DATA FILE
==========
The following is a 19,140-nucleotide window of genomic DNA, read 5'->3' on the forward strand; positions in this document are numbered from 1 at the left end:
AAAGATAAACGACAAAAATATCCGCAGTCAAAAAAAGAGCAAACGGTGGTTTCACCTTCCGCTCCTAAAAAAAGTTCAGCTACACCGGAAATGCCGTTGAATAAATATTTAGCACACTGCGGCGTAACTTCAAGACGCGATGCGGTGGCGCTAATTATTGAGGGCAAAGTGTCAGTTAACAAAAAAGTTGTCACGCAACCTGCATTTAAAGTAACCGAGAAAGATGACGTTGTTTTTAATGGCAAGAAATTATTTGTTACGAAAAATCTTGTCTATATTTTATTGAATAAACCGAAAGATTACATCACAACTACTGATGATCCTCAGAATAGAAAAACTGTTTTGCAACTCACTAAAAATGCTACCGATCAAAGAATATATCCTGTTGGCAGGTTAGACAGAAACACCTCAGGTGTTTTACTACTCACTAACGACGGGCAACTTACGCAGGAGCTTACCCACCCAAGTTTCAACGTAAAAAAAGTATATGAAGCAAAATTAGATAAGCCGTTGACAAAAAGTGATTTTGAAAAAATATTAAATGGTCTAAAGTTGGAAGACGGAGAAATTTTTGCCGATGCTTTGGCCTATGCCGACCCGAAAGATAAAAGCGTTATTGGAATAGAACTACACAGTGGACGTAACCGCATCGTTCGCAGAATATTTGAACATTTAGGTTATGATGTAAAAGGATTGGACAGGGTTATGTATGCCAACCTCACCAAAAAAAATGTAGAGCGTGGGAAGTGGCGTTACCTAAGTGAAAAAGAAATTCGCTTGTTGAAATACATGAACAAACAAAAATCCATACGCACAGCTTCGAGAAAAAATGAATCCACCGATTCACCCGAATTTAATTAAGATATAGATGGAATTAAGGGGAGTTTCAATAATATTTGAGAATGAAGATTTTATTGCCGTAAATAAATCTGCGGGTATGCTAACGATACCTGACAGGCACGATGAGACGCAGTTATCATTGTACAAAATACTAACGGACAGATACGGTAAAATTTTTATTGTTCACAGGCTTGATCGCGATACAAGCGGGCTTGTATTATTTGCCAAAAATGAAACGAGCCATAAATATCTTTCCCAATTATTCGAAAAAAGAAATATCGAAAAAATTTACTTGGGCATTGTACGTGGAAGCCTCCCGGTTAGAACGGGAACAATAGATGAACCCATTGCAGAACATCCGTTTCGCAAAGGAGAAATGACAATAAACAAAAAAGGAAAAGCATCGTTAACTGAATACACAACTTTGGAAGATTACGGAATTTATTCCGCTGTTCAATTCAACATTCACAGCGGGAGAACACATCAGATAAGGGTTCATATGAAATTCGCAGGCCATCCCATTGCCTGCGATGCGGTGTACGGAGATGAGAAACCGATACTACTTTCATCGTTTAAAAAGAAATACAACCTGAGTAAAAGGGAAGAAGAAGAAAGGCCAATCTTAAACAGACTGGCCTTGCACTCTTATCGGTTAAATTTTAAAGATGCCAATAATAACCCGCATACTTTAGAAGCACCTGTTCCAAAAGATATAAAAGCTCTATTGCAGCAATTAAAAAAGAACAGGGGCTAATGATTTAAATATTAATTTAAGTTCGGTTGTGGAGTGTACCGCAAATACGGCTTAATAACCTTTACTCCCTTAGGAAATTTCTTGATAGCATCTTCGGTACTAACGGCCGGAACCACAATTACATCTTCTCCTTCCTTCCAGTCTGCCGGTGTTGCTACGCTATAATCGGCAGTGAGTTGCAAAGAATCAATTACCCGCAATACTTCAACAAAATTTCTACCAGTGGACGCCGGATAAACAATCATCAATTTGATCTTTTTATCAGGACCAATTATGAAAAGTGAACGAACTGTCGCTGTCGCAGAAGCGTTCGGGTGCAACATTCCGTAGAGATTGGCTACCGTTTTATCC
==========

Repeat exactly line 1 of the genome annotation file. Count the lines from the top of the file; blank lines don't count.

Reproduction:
The following is a 19,140-nucleotide window of genomic DNA, read 5'->3' on the forward strand; positions in this document are numbered from 1 at the left end: